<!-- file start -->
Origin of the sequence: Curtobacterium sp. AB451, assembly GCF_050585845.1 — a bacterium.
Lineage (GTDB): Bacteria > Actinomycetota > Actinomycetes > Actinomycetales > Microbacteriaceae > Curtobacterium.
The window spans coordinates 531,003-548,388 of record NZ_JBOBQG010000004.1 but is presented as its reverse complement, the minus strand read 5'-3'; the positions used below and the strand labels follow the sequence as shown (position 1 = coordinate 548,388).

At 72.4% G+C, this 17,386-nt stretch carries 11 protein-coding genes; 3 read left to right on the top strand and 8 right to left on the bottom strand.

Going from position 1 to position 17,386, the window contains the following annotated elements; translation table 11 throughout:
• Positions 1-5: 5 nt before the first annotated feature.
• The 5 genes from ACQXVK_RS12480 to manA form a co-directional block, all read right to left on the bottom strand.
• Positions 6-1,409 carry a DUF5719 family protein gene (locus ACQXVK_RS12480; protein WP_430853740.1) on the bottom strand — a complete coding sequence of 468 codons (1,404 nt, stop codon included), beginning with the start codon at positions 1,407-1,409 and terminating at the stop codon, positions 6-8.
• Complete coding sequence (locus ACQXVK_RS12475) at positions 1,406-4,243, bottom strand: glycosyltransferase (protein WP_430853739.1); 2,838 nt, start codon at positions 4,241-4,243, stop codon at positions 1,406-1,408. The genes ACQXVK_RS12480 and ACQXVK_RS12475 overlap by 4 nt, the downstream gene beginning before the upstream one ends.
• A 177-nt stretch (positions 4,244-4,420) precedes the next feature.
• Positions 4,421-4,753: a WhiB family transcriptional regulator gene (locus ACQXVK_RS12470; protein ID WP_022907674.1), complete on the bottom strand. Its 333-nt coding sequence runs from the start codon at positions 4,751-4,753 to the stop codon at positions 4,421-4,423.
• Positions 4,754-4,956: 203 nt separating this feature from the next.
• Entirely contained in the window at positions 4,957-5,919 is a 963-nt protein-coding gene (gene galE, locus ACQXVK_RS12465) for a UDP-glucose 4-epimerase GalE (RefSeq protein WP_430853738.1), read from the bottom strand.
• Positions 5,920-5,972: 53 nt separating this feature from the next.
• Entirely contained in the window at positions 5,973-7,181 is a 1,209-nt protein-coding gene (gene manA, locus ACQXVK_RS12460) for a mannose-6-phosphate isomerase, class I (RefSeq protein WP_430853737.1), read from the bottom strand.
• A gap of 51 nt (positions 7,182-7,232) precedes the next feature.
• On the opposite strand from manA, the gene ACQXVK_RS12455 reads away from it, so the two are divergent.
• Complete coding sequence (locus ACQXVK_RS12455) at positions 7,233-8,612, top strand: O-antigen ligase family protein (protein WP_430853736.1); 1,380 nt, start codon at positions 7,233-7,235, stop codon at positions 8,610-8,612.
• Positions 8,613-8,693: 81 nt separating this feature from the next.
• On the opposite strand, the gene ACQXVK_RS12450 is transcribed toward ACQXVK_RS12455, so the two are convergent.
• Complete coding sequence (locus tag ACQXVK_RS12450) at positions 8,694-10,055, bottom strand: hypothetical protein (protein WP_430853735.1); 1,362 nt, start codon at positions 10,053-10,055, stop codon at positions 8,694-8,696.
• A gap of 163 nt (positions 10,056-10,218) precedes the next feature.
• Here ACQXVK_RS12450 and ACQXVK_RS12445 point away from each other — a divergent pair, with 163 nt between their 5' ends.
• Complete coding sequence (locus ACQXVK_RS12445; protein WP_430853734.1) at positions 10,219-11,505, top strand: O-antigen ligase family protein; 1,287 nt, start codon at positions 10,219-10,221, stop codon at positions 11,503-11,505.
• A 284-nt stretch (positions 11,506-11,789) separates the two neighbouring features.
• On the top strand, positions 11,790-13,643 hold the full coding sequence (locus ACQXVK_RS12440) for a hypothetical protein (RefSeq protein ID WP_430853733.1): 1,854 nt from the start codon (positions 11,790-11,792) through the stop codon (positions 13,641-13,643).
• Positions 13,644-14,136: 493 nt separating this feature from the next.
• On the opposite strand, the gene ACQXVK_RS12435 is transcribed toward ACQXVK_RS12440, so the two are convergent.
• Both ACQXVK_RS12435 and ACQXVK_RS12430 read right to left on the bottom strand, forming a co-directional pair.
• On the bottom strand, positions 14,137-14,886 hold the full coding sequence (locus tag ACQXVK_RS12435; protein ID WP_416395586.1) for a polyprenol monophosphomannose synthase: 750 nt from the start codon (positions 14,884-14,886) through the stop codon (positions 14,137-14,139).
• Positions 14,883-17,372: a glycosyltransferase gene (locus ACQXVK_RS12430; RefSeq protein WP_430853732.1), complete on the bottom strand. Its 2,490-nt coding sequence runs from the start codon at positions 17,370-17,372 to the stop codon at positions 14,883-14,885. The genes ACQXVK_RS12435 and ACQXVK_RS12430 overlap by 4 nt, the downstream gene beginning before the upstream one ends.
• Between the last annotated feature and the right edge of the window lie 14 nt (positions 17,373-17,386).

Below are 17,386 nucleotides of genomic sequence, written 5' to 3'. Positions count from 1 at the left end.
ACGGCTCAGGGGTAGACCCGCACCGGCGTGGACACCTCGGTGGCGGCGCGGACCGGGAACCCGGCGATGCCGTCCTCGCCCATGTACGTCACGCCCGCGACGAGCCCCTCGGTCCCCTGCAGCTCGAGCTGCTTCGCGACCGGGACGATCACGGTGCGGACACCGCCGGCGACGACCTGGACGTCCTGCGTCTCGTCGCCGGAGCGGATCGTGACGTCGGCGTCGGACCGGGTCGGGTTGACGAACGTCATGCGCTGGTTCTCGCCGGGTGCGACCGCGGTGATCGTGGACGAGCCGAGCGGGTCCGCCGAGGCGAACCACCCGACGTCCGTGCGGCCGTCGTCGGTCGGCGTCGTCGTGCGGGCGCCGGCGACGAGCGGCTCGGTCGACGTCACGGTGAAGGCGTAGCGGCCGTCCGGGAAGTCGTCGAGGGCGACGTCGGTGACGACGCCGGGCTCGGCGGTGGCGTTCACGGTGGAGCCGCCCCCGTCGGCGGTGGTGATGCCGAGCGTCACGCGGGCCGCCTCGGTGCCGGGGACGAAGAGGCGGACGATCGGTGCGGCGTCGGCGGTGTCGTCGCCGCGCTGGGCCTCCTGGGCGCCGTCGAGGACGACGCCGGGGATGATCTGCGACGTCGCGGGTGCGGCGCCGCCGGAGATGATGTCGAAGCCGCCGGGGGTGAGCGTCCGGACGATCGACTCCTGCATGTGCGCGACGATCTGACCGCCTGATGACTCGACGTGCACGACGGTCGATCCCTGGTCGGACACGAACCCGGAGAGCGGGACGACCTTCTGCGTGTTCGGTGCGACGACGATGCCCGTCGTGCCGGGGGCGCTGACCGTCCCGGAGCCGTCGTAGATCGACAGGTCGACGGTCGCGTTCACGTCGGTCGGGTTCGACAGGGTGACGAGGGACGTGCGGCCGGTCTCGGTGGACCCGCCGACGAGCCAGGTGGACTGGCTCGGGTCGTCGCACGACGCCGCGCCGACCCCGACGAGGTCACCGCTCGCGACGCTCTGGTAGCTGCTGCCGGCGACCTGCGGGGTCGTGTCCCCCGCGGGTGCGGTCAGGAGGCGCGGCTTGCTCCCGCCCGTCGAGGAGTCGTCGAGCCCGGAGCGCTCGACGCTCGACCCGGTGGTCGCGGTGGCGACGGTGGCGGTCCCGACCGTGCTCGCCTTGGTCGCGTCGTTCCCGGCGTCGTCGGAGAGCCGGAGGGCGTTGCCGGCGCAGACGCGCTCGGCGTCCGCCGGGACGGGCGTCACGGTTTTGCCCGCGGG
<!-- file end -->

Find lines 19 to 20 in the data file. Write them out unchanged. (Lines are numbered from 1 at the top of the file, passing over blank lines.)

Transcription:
• Positions 8,613-8,693: 81 nt separating this feature from the next.
• On the opposite strand, the gene ACQXVK_RS12450 is transcribed toward ACQXVK_RS12455, so the two are convergent.